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Rick Wakeman

The Six Wives of Henry VIII Live At Hampton Court Palace

Review by Gary Hill

Rick Wakeman’s Six Wives of Henry VIII album was his first solo release and many would argue his best. He’d never performed it live in its entirety until this year. The concert captured here (and in the companion DVD) was recorded during two performances earlier in 2009. It is arguably his strongest live album ever. The track listing here includes not only the six songs from the original discs, but three tracks that didn’t appear in that showing. Anyone who enjoys keyboard oriented instrumental rock should seriously consider picking this one up. It’s a great disc.

This review is available in book format (hardcover and paperback) in Music Street Journal: 2009  Volume 6 at

Track by Track Review
Tudorture "1485"
A dramatic old world processional sound opens this piece. It shifts out to a killer keyboard dominated jam from there. This is trademark Rick Wakeman in terms of the keyboard soloing. The arrangement is very much the kind of thing he delivered on the Six Wives... studio album, too. This gets symphonic and bombastic as it continues. There are shifts and turns as thing works forward. Parts of it are more rock music oriented. Wakeman really shines throughout, but what else would you expect. There are definitely some powerhouse sections of this thing. It works well as introduction to the show.
Catherine of Aragon
Yes fans will recognize this as being used pretty heavily in Wakeman’s solos live over the years. It’s a powerfully dramatic and beautiful piece of music that combines a killer rock texture with some strong evocative and emotional classically styled music. There are sections here that didn’t make the cut into Wakeman’s solos with Yes, particularly the mellower motifs that manage to convey a lot of the emotion of the piece.
Kathryn Howard
While the first two pieces were in the neighborhood of five to seven minutes in length, this one is over twelve. It opens with beautiful and dramatic, nearly classical music and begins to grow from there. A killer synthesizer riff at around the three and a half minute mark, and the mellower section that follows is another segment that has been commonly used in Wakeman’s Yes concert solos through the years. So is the ragtime section later. This cut might not have the sheer power of the first two numbers, but it is arguably more poignant and beautiful. 
Jane Seymour
A killer keyboard solo (with lots of organ sounds) starts this off and carries on with a classically based motif. This is another track that has been well represented in Wakeman’s Yes concert solos. This isn’t (in terms of musical progression) an exceptionally dynamic cut. Instead we get the same general line of music (or at least chain of lines of music) repeated with variations being gradually created to the methodology and instrumentation and overall sonic structuring of the music. This gets some of the more processed showings here – and some of the most intriguing and unusual. The actual progression is very classical in nature.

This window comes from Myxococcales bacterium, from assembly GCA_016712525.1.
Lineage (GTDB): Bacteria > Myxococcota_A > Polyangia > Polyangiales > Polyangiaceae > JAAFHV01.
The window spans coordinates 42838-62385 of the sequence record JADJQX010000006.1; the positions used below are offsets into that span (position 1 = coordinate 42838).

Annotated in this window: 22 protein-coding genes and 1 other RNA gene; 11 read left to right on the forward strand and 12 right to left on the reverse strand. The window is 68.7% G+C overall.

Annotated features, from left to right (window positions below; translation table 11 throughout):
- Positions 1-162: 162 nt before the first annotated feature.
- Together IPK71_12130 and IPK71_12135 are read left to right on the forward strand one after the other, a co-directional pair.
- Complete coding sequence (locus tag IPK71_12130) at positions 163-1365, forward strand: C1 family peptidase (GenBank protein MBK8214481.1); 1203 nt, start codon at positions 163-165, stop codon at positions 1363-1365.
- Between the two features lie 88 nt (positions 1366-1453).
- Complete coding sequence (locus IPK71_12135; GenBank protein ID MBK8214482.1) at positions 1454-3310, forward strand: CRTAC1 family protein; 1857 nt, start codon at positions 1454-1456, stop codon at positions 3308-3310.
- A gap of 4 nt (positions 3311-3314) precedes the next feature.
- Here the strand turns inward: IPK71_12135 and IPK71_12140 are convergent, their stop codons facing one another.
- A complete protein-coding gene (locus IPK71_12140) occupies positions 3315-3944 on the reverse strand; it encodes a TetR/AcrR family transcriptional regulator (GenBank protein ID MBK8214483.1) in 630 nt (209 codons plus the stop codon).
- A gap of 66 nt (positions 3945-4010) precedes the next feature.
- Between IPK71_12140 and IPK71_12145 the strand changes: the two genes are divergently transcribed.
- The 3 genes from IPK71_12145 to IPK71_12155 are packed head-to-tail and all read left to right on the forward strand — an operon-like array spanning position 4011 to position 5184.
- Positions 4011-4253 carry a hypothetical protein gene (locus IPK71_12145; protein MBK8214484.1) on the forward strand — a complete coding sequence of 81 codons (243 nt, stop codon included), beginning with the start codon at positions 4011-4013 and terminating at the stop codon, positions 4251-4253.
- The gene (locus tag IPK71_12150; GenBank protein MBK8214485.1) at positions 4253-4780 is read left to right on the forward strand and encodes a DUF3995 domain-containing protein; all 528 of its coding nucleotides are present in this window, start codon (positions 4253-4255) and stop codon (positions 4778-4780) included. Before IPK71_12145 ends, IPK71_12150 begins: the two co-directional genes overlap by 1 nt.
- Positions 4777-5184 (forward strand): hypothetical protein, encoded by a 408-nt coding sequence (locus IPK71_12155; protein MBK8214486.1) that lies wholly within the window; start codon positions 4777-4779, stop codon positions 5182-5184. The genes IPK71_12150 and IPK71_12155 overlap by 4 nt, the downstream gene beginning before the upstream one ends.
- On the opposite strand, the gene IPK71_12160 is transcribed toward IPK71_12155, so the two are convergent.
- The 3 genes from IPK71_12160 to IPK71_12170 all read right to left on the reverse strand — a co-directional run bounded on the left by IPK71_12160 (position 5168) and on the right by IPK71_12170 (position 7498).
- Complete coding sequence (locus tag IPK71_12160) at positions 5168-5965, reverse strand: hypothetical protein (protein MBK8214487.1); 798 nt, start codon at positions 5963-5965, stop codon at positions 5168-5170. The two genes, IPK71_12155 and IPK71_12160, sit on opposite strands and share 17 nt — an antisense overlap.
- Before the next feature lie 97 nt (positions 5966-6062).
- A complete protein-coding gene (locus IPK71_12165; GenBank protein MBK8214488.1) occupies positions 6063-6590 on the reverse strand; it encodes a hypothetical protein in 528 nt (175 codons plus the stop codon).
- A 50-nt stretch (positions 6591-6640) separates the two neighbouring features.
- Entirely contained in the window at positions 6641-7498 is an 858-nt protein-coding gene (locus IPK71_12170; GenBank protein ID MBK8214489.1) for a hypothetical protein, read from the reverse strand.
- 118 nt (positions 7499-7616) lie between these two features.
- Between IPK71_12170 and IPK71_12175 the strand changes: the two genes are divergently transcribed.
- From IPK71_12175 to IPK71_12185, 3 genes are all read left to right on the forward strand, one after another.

Defender of The Faith
Here’s another cut that wasn’t on the original release. It starts with some of the harder rocking music on show (but still with a symphonic bent). Further down the road Wakeman takes us on a jazz like journey through his keyboard solo and then we get some more modifications and alterations as it continues. There’s also a very Steve Howe-like guitar solo on this piece. 
Katherine Parr
After a dramatic and powerful introductory section this launches out into a faster paced, rather playful motif. The cut rocks, rolls and really grooves. It’s another that will feel familiar to those who have seen Yes live – at least in part. There is a more pronounce symphony presence at times here and there’s also a tasty pretty mellow keyboard solo movement. When this moves out into a more expansive and jazzy jam later the percussion seems a bit too far up in the mix for my tastes, but Wakeman’s soloing is quite strong. The track goes out into some powerful prog rock jamming later in its run. From there a number of changes and alterations take us through more killer territory.
Anne of Cleves
I’ve always loved the dramatic and powerful, introduction to this piece. It is synthesizer and rock instrument oriented, but yet has a classical, rather symphonic bent to it. Eventually we’re taken out into some more open jamming with some killer keyboard soloing. This even begins to feel a bit like world music at times. It’s one of the more dynamic pieces on show here. 
Anne Boleyn
This one’s quite dramatic and synthesizer based. It’s also got some music that’s been quoted in Wakeman’s solos over the years. It has a lot of varying musical moods and textures, too – and is overall a great piece of music. It’s one of my favorites on the set. The arrangement here with symphony and choir really does suit it well. It wanders at times towards mellower chorale sorts of music and really is one of the more dynamic ones on show. At over ten minutes in length its one of the longer ones, too. 
The set is closed with a bookend that is another not from the original studio release. This track seems to quote some of the music we’ve heard to this point and is a killer jam that’s one of the more hard rocking pieces on show here.
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